Without a wall, a deported criminal can reenter the country and resume their life of crime. Take the recent example of Antonio Serrano-Perez, a career criminal who was first deported back in October 1998.
For the last 20 years, Serrano-Perez was repeatedly deported to Mexico following convictions for violent crimes and drug-trafficking offenses. In May 2019, Serrano-Perez pleaded guilty to reentering the country once again and was sentenced to 10 years in federal prison by Senior U.S. District Judge John H. McBryde.
U.S. Customs and Border Protection issued a news release following the Judge’s decision to give the repeat offender the maximum-statutory sentence.
“This felon and narcotics trafficker has been deported to Mexico five times and has repeatedly demonstrated that he has no respect for U.S. laws,” said Marc J. Moore, field office director of the ICE Dallas office. “Throughout his extensive criminal career, he has operated as though the United States is simply a profitable location for him to traffic in illegal drugs. After he fully completes his latest federal prison sentence for illegally re-entering the United States, our ICE officers will deport him a sixth time.”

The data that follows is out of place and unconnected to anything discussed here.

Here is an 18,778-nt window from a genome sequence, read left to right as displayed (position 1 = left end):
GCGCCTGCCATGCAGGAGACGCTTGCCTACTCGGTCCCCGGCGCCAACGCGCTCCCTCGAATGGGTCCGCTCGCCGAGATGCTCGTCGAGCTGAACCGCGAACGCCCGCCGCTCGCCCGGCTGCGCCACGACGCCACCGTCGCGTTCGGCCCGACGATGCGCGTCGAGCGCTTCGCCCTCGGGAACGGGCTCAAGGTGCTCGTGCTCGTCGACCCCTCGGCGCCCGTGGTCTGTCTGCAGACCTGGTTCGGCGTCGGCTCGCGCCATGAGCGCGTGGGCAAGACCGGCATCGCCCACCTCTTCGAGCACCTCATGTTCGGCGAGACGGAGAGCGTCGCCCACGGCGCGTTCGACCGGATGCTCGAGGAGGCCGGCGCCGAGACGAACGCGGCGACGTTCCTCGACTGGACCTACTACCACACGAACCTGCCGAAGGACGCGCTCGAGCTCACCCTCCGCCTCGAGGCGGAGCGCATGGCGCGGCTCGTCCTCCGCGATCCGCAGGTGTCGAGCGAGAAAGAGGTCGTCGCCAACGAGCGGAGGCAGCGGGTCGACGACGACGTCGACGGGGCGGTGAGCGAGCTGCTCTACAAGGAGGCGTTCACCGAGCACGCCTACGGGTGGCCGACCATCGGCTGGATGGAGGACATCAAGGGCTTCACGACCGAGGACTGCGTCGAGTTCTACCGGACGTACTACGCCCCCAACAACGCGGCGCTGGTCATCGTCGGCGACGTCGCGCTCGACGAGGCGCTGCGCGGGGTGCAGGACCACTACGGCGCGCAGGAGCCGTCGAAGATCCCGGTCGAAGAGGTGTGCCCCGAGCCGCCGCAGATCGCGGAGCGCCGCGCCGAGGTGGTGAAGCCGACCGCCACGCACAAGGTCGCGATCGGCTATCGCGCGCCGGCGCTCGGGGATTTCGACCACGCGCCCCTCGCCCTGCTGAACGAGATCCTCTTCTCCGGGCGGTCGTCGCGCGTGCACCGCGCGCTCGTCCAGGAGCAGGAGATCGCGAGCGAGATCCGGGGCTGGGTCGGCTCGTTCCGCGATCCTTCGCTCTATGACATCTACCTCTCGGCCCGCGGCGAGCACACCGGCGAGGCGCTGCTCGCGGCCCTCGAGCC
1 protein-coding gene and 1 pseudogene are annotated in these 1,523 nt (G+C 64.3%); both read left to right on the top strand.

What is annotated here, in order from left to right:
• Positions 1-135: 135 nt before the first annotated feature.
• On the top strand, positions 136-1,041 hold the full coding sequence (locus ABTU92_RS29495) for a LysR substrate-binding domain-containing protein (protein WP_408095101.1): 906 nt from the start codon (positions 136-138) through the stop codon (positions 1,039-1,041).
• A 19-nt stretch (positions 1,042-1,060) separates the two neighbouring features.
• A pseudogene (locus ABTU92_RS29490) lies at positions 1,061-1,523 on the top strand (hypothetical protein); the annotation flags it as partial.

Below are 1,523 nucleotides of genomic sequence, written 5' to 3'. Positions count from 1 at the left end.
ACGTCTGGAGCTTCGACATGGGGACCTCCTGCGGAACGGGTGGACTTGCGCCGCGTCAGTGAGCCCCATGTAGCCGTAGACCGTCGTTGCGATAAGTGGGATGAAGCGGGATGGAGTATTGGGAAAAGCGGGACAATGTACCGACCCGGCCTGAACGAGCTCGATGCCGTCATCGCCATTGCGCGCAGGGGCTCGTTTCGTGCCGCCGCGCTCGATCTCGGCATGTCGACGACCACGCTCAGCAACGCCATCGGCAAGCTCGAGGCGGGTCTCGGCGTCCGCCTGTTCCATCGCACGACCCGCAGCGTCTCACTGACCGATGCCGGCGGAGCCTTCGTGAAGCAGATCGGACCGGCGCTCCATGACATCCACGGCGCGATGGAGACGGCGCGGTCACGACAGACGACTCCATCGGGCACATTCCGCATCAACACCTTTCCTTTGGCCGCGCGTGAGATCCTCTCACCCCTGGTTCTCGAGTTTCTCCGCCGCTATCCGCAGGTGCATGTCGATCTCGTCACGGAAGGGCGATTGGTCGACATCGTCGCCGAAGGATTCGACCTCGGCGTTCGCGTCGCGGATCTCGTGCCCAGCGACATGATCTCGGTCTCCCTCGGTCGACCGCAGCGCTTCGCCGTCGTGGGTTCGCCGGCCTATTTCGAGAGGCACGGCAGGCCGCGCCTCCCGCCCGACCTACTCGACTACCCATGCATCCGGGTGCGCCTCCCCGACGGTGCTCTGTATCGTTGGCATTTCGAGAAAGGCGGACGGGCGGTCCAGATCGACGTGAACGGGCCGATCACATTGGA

Hopefully, the wall is up and running by then. But cases like these are all too common, and they’re made worse by sanctuary-city policies. Republicans have introduced legislation that would prohibit such cities from harboring illegal aliens, and the Trump administration has previously made efforts to end the harmful policies.
Of course, a wall would pretty much put an end to the problem, which is why the Democrats hate the idea so much.